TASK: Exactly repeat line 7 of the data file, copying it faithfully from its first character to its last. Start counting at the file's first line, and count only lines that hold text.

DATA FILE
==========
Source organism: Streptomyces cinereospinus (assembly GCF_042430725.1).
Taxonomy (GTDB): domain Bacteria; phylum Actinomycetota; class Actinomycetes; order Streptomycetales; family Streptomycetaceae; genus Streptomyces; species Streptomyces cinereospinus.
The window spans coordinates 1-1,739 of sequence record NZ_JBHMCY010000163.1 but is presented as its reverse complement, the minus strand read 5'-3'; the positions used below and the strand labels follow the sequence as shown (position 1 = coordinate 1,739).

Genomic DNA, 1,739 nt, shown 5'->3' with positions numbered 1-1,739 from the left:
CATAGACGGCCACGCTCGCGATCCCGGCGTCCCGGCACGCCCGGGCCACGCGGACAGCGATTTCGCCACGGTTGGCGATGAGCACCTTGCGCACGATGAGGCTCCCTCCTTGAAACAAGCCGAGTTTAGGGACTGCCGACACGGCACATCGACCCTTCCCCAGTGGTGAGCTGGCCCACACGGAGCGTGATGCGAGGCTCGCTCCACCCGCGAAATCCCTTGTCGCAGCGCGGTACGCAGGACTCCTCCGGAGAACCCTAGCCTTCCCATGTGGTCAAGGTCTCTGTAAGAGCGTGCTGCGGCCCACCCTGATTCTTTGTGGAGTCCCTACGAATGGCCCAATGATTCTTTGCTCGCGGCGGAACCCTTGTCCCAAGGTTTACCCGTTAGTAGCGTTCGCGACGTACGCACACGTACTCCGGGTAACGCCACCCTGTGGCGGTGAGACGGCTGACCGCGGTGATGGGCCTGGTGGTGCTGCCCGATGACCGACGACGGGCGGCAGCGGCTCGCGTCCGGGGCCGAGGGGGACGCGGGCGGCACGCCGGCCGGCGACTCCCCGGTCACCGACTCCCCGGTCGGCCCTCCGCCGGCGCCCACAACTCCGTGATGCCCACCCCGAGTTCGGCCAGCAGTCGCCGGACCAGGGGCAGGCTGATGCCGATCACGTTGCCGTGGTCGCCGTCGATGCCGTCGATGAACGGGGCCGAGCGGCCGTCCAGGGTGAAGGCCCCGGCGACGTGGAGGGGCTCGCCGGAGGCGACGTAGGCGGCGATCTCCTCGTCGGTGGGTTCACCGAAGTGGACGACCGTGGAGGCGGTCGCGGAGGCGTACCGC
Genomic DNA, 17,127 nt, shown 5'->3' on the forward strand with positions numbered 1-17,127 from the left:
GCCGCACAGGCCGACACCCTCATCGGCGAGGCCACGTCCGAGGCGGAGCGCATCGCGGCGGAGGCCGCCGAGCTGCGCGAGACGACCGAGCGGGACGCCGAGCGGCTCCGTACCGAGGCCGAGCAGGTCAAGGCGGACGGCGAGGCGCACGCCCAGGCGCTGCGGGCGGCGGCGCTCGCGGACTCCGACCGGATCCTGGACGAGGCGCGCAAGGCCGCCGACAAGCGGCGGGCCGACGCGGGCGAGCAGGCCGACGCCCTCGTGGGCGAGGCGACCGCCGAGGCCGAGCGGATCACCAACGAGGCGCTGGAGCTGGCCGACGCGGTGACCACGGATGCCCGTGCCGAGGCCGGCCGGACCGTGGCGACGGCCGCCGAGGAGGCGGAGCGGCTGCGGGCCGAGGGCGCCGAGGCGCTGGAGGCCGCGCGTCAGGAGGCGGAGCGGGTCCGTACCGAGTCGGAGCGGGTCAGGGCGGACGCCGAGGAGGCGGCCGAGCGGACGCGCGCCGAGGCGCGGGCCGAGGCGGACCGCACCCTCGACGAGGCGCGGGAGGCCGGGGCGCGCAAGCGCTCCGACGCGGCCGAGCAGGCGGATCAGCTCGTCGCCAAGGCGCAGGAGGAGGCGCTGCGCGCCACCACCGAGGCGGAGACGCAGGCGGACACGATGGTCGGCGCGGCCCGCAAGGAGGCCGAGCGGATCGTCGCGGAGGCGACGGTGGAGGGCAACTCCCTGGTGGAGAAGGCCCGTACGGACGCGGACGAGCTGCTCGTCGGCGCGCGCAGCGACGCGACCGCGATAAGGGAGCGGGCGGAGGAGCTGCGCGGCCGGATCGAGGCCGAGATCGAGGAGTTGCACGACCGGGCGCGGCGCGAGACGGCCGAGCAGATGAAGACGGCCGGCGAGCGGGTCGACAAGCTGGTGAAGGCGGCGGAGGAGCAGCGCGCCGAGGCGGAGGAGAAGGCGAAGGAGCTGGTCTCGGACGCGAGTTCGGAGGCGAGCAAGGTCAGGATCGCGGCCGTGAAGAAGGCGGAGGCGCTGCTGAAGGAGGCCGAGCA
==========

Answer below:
GCCGCACAGGCCGACACCCTCATCGGCGAGGCCACGTCCGAGGCGGAGCGCATCGCGGCGGAGGCCGCCGAGCTGCGCGAGACGACCGAGCGGGACGCCGAGCGGCTCCGTACCGAGGCCGAGCAGGTCAAGGCGGACGGCGAGGCGCACGCCCAGGCGCTGCGGGCGGCGGCGCTCGCGGACTCCGACCGGATCCTGGACGAGGCGCGCAAGGCCGCCGACAAGCGGCGGGCCGACGCGGGCGAGCAGGCCGACGCCCTCGTGGGCGAGGCGACCGCCGAGGCCGAGCGGATCACCAACGAGGCGCTGGAGCTGGCCGACGCGGTGACCACGGATGCCCGTGCCGAGGCCGGCCGGACCGTGGCGACGGCCGCCGAGGAGGCGGAGCGGCTGCGGGCCGAGGGCGCCGAGGCGCTGGAGGCCGCGCGTCAGGAGGCGGAGCGGGTCCGTACCGAGTCGGAGCGGGTCAGGGCGGACGCCGAGGAGGCGGCCGAGCGGACGCGCGCCGAGGCGCGGGCCGAGGCGGACCGCACCCTCGACGAGGCGCGGGAGGCCGGGGCGCGCAAGCGCTCCGACGCGGCCGAGCAGGCGGATCAGCTCGTCGCCAAGGCGCAGGAGGAGGCGCTGCGCGCCACCACCGAGGCGGAGACGCAGGCGGACACGATGGTCGGCGCGGCCCGCAAGGAGGCCGAGCGGATCGTCGCGGAGGCGACGGTGGAGGGCAACTCCCTGGTGGAGAAGGCCCGTACGGACGCGGACGAGCTGCTCGTCGGCGCGCGCAGCGACGCGACCGCGATAAGGGAGCGGGCGGAGGAGCTGCGCGGCCGGATCGAGGCCGAGATCGAGGAGTTGCACGACCGGGCGCGGCGCGAGACGGCCGAGCAGATGAAGACGGCCGGCGAGCGGGTCGACAAGCTGGTGAAGGCGGCGGAGGAGCAGCGCGCCGAGGCGGAGGAGAAGGCGAAGGAGCTGGTCTCGGACGCGAGTTCGGAGGCGAGCAAGGTCAGGATCGCGGCCGTGAAGAAGGCGGAGGCGCTGCTGAAGGAGGCCGAGCA